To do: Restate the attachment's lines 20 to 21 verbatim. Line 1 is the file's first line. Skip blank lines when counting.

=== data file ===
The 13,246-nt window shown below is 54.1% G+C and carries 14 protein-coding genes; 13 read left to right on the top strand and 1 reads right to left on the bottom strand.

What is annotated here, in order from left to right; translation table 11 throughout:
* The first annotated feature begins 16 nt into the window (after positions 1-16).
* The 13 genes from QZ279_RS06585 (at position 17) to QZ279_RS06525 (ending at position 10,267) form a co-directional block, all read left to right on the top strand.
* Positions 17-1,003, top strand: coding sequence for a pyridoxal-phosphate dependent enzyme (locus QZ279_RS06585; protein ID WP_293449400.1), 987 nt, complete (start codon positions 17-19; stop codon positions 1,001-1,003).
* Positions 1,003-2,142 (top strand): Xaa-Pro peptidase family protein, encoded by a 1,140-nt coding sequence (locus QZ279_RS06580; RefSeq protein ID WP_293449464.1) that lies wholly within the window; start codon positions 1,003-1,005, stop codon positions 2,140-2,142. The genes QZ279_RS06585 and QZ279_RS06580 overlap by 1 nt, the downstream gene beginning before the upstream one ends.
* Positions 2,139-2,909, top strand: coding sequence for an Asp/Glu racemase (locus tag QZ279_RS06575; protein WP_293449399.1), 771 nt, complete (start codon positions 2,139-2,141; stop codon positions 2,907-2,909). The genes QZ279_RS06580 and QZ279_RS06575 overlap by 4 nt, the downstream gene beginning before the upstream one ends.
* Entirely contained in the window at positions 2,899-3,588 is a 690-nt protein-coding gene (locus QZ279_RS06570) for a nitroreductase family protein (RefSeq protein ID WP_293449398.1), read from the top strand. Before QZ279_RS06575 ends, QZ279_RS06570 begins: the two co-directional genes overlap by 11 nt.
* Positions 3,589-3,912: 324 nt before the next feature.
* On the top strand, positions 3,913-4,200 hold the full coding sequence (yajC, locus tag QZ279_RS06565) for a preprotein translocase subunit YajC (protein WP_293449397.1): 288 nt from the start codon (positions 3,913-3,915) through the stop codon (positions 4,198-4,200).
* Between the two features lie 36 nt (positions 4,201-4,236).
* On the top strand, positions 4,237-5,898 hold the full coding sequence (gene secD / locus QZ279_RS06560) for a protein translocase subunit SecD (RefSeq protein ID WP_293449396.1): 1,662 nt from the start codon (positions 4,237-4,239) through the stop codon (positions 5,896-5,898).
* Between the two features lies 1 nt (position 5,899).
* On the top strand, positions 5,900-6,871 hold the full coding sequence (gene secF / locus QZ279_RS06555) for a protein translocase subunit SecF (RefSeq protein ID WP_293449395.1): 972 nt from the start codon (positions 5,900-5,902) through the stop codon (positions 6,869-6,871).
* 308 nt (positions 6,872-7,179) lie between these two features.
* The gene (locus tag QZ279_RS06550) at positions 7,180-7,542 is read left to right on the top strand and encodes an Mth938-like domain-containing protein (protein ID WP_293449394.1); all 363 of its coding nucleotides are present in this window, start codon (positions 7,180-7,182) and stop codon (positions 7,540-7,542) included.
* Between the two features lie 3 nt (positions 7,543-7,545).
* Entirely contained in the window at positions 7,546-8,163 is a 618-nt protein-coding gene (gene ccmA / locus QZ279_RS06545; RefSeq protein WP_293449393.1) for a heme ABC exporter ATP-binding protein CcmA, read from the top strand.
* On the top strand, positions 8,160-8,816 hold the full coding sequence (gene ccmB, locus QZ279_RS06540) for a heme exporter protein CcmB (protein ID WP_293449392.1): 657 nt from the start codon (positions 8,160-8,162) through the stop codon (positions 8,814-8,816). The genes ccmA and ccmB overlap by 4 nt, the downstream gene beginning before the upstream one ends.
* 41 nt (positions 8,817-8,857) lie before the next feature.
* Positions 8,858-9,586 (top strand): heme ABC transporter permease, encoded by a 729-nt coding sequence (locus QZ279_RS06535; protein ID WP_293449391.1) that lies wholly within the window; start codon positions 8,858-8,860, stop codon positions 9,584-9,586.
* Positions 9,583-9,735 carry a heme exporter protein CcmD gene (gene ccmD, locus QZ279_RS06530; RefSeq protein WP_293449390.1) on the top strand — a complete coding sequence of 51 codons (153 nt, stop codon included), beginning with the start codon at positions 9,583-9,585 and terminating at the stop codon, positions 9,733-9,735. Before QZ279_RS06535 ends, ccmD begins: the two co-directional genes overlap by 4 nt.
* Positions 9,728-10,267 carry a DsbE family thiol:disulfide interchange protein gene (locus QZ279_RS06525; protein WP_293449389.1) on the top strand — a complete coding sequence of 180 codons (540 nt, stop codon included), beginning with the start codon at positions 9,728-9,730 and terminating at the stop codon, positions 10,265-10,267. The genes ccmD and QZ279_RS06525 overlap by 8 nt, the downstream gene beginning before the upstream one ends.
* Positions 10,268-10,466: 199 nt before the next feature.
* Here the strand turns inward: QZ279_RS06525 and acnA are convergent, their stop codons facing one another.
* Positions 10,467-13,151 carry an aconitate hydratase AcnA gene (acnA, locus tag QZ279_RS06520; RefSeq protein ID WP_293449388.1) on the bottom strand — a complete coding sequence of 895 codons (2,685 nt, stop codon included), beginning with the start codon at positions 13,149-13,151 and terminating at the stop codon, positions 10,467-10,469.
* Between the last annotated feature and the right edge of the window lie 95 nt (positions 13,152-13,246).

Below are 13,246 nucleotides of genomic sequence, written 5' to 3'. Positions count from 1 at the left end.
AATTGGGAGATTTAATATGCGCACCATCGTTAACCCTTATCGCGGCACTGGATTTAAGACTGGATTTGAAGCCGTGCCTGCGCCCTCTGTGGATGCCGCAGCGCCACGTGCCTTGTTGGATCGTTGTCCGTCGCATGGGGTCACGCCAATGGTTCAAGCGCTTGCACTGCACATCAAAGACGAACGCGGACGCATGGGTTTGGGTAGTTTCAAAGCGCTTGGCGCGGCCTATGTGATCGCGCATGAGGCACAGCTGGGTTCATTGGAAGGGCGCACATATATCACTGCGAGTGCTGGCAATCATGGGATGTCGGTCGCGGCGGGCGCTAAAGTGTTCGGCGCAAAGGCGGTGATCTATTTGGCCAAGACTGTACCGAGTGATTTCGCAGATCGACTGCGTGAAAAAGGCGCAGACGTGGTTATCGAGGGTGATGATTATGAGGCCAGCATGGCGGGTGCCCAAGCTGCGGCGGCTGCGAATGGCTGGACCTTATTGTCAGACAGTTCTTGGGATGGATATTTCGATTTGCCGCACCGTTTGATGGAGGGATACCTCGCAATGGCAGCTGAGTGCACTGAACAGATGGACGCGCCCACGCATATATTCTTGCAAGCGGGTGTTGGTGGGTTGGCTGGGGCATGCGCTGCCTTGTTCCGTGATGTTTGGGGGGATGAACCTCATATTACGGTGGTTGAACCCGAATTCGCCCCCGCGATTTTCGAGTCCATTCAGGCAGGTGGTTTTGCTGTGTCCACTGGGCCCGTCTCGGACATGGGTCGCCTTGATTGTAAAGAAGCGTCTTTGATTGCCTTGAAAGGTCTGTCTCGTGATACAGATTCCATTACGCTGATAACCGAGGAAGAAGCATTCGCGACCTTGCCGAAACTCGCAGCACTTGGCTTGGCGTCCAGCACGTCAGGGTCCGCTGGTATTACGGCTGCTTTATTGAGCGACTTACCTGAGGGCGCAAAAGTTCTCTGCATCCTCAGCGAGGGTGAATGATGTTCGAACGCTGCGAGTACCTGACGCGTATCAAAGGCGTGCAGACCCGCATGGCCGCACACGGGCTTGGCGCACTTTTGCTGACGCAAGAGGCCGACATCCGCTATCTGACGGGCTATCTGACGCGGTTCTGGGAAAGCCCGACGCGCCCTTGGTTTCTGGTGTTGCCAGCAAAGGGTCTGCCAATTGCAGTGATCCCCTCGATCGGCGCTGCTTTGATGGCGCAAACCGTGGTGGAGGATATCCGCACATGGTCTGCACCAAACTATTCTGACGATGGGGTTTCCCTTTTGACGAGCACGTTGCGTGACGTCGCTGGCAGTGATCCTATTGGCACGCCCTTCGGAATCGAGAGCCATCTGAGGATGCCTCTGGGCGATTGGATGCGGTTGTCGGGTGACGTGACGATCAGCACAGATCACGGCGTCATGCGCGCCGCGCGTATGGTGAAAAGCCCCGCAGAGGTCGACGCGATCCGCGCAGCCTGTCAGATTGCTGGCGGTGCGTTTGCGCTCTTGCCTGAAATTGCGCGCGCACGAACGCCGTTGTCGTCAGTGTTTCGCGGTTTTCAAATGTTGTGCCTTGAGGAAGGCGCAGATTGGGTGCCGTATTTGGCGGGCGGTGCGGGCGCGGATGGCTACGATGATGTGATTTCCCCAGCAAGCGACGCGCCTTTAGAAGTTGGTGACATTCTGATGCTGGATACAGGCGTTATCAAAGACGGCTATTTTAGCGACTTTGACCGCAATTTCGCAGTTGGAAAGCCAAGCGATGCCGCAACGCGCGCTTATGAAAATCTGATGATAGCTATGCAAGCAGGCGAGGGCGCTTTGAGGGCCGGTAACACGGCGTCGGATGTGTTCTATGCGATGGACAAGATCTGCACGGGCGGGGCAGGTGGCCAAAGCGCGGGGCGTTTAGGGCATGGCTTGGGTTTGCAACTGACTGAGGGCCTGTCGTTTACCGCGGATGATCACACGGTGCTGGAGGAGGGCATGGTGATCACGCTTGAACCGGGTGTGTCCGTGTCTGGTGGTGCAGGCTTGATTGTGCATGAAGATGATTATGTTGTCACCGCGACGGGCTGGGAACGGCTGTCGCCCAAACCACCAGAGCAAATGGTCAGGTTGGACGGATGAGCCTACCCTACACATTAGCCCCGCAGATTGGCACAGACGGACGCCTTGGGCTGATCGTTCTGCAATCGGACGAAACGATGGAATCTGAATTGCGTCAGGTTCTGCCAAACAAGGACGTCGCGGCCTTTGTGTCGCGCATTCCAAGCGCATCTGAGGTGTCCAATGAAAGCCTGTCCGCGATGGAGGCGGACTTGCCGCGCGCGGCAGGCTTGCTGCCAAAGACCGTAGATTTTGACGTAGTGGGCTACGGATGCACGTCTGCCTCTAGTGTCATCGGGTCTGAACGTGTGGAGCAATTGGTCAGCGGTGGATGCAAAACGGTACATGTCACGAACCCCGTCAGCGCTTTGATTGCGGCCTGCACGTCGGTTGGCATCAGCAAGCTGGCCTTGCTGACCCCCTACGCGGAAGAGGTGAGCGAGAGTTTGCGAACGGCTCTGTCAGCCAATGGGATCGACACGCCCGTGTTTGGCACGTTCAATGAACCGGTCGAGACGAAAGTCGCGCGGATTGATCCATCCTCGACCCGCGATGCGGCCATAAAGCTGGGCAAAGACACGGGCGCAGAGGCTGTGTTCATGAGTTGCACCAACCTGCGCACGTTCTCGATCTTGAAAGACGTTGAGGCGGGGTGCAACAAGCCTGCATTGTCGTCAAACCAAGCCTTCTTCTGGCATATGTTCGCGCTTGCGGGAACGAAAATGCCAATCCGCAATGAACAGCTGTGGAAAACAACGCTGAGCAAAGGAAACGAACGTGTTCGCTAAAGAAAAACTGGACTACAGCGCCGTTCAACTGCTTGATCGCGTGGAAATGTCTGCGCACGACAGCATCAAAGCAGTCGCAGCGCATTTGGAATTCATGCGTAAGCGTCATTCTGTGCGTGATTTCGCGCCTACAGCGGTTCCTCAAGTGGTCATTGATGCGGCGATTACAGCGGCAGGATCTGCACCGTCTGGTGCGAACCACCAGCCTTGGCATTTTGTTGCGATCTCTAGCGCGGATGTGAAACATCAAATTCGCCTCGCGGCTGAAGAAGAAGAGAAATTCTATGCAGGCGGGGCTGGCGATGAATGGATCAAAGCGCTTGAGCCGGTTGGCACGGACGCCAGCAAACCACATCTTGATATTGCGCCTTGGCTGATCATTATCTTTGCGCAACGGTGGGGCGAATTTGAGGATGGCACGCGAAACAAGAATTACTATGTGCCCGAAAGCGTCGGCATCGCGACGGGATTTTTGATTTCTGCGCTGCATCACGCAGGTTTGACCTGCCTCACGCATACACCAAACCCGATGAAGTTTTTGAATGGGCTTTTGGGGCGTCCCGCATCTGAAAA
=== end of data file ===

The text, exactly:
* 41 nt (positions 8,817-8,857) lie before the next feature.
* Positions 8,858-9,586 (top strand): heme ABC transporter permease, encoded by a 729-nt coding sequence (locus QZ279_RS06535; protein ID WP_293449391.1) that lies wholly within the window; start codon positions 8,858-8,860, stop codon positions 9,584-9,586.